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Conways' Game of Life is a well known cellular automaton "played" on an infinite grid, filled with cells that are either alive or dead. Once given an initial state, the board evolves according to rules indefinitely. Those rules are:

  • Any live cell with 2 or 3 living neighbours (the 8 cells immediately around it) lives to the next state
  • Any dead cell with exactly 3 living neighbours becomes a living cell
  • Any other cell becomes a dead cell

Consider the following initial state:

enter image description here

That is, PPCG made up of living cells. Each letter is in a \$4×6\$ bounding box, with a single empty column of cells between boxes, for a total bounding box of \$19×6\$

After 217 generations, it reaches the following states:

enter image description here

From this point onwards, it is a "fixed state". All structures on the board are either still lifes or oscillators, so no meaningful change will occur.

Your task is to improve this.

enter image description here

You may place up to 50 live cells in the \$5\times10\$ highlighted area, such that, when run, it takes more than 217 generations to reach a "fixed state". The answer with the highest number of generations wins, with ties being broken by the fewest number of placed living cells.

For the purposes of this challenge, a "fixed state" means that all structures on the board are either still lifes or oscillators. If any spaceships or patterns of infinite growth are generated, the board will never reach a "fixed state" and such cases are invalid submissions.

For example, this initial configuration takes 294 generations to reach a fixed state (this), so is a valid submission with a score of 294:

enter image description here

Preloaded testable version, with the \$5\times10\$ box fully filled in.

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  • 1
    \$\begingroup\$ It's not difficult to beat the 294 example, but brownie points for beating my best shot of 797 iterations! \$\endgroup\$ Mar 25 at 15:52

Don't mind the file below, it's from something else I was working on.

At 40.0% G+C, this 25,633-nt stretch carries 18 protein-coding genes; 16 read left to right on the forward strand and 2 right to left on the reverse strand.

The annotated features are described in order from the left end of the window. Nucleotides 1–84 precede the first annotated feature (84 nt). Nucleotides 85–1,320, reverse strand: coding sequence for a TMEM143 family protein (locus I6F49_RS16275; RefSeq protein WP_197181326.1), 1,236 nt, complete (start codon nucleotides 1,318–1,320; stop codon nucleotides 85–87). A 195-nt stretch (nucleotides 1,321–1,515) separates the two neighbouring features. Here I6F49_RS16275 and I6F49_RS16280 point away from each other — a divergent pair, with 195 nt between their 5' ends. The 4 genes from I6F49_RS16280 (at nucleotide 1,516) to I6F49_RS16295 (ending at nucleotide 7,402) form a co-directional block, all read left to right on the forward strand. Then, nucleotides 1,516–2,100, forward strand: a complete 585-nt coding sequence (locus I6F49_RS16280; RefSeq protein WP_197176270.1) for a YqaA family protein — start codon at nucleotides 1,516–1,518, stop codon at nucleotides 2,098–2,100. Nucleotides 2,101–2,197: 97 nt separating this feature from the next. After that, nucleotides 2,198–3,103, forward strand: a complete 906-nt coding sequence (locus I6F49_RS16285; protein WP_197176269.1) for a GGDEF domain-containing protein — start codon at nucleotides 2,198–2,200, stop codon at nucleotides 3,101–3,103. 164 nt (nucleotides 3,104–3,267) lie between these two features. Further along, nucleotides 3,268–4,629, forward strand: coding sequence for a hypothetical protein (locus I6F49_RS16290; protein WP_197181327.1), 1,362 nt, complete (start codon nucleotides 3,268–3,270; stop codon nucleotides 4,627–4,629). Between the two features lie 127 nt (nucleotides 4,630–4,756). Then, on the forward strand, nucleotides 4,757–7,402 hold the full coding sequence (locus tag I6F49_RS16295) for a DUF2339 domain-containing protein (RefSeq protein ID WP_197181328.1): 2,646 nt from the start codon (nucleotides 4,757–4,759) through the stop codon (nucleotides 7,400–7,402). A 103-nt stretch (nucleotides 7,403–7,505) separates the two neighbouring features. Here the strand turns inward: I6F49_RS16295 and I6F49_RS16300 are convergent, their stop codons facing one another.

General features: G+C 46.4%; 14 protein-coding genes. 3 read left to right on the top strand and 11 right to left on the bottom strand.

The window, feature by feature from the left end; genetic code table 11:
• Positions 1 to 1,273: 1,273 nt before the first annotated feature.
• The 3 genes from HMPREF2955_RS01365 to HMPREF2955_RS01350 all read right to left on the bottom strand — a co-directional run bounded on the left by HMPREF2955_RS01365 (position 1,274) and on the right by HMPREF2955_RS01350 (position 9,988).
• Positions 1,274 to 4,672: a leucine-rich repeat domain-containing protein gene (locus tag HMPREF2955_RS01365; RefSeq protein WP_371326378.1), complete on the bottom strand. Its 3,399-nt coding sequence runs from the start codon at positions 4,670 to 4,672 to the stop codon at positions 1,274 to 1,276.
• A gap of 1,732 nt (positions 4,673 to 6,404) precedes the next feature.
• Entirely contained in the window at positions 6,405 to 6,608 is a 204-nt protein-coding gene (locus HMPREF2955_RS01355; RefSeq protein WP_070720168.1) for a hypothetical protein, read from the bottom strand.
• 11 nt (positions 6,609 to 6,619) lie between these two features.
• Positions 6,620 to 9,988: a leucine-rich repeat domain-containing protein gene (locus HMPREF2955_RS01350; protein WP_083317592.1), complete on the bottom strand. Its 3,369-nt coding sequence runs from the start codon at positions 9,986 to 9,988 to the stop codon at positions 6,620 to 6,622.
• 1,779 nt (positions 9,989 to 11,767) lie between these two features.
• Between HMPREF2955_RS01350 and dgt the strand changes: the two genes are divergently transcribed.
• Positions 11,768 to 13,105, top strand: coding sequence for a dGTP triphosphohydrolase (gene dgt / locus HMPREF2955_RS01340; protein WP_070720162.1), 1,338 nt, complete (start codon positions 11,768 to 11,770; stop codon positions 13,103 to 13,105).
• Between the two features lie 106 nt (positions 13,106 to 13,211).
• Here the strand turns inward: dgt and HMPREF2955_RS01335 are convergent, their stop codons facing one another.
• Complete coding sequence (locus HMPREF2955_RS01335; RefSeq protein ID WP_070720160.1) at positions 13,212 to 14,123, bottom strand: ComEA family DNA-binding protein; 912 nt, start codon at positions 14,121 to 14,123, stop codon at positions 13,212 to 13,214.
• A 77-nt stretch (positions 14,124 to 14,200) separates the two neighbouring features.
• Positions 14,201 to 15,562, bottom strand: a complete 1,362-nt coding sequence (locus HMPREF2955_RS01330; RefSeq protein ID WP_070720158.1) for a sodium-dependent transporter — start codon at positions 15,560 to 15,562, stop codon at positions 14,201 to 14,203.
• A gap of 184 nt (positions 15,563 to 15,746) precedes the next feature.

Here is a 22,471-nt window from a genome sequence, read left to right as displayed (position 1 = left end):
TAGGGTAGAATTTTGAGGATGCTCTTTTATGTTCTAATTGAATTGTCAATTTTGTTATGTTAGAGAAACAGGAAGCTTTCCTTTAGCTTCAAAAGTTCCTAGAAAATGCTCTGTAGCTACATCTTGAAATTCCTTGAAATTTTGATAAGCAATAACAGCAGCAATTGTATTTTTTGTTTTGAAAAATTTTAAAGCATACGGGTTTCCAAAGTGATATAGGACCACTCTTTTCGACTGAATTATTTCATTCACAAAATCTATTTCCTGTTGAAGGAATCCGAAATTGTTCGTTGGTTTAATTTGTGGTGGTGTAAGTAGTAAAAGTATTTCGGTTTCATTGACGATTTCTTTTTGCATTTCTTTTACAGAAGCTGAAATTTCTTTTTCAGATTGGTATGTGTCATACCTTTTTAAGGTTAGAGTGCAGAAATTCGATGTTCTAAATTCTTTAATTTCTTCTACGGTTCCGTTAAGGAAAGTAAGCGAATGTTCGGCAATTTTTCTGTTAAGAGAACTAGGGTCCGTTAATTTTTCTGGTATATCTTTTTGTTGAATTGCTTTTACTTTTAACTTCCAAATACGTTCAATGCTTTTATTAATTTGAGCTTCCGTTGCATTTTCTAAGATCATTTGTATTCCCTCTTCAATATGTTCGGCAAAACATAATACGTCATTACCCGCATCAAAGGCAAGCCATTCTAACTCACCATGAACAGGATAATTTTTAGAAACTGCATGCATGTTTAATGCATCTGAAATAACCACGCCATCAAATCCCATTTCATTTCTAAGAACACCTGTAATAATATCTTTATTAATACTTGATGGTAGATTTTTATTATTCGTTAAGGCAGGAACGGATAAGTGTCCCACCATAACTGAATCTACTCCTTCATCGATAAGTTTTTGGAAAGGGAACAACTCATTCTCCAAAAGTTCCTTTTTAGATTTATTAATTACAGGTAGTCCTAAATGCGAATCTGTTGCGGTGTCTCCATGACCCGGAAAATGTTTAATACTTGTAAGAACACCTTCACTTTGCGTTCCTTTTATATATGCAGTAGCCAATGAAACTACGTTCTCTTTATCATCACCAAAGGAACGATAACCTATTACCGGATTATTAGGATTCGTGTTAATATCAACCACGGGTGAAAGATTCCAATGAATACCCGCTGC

• 1
    \$\begingroup\$ Next challenge: add outside cells to turn PPCG into CGCC with minimal number of iterations :-P \$\endgroup\$
    – Luis Mendo
    Mar 25 at 16:33
  • 3
    \$\begingroup\$ @LuisMendo Obviously the title would be "Graduate PPCG in Game of Life" :P \$\endgroup\$ Mar 25 at 16:35
  • \$\begingroup\$ Are there techniques here other than brute force? \$\endgroup\$
    – Jonah
    Mar 25 at 17:13
  • 2
    \$\begingroup\$ @Jonah I believe so. The original idea on Puzzling.SE was solved without using brute force, so I suspect that, due to the smaller area, proper analysis is likely to lead to a better solution faster \$\endgroup\$ Mar 25 at 17:15
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2986 2320 1228 generations

I wrote a rudimentary Python script for Golly to generate random 5x10 patterns until it encountered one whose population was fixed, and whose bounding box was not too large (as would be expected of soups containing spaceships, as spaceships expand the bounding box as they travel). Here was what it came up with after about 50,000 patterns investigated, and I suspect this is not maximal. If anyone wants to continue this search by using my script, it's located below the pattern.

enter image description here

RLE of solution:

# 2986 generations
x = 19, y = 20, rule = B3/S23
3o2b3o3b3o2b3o$o2bobo2bobo4bo$o2bobo2bobo4bo$3o2b3o2bo4bob2o$o4bo4bo4b
o2bo$o4bo5b3o2b2o5$7bobobo$7b2ob2o$8bo2bo$11bo$10b2o$7bo2bo2$8b4o$7bo$
7bo3bo!

Python script, to be run in Golly from File > Run Script (not golfed). You will need to paste/draw in the PPCG pattern and select the 5x10 rectangle first.

import golly as g
from glife import rect, pattern

g.setrule("B3/S23") #set the rule to Conway's Life
soupcount = 0 #create a counter for # of soups processed

while True:
    pop = 0
    g.randfill(50) #randomly fill the 5x10 selection
    g.run(2400) #run the pattern for 2400 generations
    if g.getrect()[2] * g.getrect()[3] < 40000: #after 2400 generations, if the bounding box is small
        pop = g.getpop() #check to make sure the population is not the same (pattern is not static)